Lights are an essential piece of safety equipment on Full Moon Paddles. While I paddled with an ACR C-Light attached to my aft deck via a suction cup, an activated cylemine light stick hanging off the back of my PFD, and a Princeton Tec H2O headlight hanging from around my neck in case I needed it, other paddlers had their own similar but also unique lighting configurations. The key to lighting for night paddling is to light to be seen, not to see, and not to blind other paddlers. Some did better than others regarding the last criteria.

The evening presented very little wind and the surface of Jamaica Bay was alsmost as sooth as glass. There were no bugs, except near Ruffle Bar, and any daytime oppressive heat and humidity had already dissipated. In other words the paddling conditions were almost ideal.

Phil, the usual leader of Full Moon Paddles, almost always takes a package of Fig Newton’s with him on such paddles and this one was no exception. When we reached near the shore of Ruffle Bar we rafted up, Phil had someone open his day hatch and pull out the cookies, and then passed them around for all to enjoy. After our rest and snack we headed back across the bay and for the club house even though the moon had yet to be seen.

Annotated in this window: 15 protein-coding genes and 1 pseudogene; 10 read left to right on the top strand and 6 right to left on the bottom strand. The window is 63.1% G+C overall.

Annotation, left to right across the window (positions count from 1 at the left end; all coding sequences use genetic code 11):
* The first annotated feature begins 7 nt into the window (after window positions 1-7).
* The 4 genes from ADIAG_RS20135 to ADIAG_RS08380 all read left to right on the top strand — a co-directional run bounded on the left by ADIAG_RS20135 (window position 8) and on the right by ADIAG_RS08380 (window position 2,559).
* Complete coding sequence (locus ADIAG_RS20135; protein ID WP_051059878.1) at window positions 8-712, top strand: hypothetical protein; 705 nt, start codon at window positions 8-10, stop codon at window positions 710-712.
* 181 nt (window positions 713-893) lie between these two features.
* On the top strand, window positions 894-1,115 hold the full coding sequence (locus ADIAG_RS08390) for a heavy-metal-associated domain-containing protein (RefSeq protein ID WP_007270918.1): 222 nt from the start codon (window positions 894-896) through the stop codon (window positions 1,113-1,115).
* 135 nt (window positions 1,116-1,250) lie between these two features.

While paddling back toward Paerdegat Basin, with the skyline of Manhattan in the background, we were surprisingly treated to fireworks that appeared to be launched from two locations in the vicinity of South Street Seaport. We had no idea why there would have been a fireworks display but we were glad there was

Occasionally someone would turn around to see if the full moon was yet peeking from behind the clouds. Finally we heard a loud “howl” that would have made Allen Ginsberg proud as the one of our paddlers finally saw the disk of full moon. But as soon as it appeared it disappeared again, only to occasionally reappear, again to sounds of howling kayakers.

We were back at the clubhouse by around 10:00 PM, and with boats and gear washed and stowed, some of us broke out covered dishes featuring garden salads, fruit salads, nachos, cheese wheels, and sausage accompanied by port wine, white wine and sangria, and we enjoyed a late dinner. Sebago has a strictly enforced “No Alcohol” policy before and during trips, but after trips is another matter altogether, and a little eating and drinking with friends and paddling companions after a paddle is one of the many reasons I enjoy being a member of the Sebago Canoe Club, that and the kayaking.

By the time we finished and were leaving the grounds the Full Moon had risen well above the clouds and we enjoyed a Full Moon drive home.

This trip report is cross posted on my personal blog Summit to Shore.